US Cities are incredibly diverse in their energy use and their energy politics, but many are trying to use the latest tools to solve similar problems with boosting efficiency and adding new capacity.

TED gave a recent prize to the City 2.0, recognizing that the “smart city” is a vital and important trend not only in the US but across the world. In the energy sector, information technology allows tracking of impacts on the grid, of timing for energy usage or traffic and tracking changes in ways that can allow for more-varied forms of policy and business responses to increasingly pressing problems.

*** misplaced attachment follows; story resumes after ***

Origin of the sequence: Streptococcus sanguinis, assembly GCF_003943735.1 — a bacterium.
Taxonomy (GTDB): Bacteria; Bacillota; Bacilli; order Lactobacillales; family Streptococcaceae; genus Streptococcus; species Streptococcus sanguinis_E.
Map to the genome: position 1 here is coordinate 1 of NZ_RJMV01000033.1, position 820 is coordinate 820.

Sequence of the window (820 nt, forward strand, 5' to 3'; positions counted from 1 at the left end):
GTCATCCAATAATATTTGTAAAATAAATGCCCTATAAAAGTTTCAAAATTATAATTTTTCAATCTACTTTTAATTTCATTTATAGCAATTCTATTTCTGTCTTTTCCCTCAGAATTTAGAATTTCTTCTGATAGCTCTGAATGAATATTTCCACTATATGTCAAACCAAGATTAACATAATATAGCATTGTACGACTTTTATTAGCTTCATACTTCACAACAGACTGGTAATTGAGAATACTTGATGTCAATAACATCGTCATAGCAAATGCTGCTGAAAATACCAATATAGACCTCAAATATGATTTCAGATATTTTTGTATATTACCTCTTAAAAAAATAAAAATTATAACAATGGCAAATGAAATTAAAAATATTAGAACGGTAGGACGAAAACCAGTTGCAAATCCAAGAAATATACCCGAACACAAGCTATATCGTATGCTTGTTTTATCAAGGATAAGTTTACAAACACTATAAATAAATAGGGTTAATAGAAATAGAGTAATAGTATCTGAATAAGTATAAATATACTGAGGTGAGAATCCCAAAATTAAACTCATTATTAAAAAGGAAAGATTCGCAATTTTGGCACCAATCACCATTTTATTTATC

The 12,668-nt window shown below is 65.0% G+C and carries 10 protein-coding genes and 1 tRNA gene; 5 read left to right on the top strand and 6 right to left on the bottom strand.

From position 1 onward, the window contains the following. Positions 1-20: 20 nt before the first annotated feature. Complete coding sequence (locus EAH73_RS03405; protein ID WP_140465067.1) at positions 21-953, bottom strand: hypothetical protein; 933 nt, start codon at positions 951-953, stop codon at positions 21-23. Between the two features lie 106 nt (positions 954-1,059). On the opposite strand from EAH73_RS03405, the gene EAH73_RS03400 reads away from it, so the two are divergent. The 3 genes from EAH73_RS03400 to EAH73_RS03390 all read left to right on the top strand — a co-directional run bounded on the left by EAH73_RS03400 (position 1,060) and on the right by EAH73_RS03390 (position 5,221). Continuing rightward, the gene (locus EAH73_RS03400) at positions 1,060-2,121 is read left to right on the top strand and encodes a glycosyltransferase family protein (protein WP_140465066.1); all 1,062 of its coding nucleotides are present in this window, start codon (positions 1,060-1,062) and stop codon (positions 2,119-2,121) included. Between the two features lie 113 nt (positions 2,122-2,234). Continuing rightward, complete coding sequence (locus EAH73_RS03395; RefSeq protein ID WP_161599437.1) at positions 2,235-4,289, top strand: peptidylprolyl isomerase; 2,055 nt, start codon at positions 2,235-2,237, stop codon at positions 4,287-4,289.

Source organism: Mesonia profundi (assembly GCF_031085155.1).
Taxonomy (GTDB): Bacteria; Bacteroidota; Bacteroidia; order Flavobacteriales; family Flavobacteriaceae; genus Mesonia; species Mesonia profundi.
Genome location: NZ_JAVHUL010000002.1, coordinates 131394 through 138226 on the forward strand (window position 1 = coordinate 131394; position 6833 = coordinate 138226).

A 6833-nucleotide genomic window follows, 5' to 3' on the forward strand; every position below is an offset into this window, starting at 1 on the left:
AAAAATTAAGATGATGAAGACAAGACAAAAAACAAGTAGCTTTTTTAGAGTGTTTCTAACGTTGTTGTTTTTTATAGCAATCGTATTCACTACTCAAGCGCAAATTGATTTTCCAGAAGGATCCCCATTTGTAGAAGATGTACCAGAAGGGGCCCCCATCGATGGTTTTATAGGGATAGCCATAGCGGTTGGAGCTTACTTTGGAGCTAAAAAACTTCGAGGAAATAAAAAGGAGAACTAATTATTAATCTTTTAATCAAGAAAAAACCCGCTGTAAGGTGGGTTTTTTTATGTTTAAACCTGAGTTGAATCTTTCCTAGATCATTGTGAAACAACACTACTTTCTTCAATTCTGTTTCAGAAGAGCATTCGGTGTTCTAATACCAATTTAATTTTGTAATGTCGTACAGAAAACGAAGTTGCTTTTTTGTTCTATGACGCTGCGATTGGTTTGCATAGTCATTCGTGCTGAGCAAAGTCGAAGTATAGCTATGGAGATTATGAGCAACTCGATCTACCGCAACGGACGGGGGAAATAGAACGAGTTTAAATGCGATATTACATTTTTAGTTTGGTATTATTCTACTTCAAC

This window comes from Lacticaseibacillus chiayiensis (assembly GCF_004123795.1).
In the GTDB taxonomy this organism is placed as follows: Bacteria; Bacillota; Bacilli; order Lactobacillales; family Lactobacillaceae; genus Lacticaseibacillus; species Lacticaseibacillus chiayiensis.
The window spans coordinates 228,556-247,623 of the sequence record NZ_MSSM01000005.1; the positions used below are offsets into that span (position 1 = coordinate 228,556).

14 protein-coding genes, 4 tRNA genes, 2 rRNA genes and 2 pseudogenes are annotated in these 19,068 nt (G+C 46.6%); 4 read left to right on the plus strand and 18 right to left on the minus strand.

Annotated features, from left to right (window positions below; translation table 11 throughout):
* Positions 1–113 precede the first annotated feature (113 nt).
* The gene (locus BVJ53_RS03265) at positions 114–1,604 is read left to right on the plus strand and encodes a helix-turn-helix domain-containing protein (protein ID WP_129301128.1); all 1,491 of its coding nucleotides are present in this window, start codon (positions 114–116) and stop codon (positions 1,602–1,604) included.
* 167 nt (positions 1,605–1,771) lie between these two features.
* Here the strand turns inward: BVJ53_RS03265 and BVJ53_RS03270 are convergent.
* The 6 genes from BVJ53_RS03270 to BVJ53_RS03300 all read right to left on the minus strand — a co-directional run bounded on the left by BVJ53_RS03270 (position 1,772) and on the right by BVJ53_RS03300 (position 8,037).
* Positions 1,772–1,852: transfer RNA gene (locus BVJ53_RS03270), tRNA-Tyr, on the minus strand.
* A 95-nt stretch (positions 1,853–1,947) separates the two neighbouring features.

In this video, Director Michael Marinello of the C40 Climate Leadership Group and Navigant Director Andrew Kinross explain why the Big Data trend requires benchmarking, and the possibility for positive feedback loops when it comes to energy and cities.

See an earlier video with this panel here.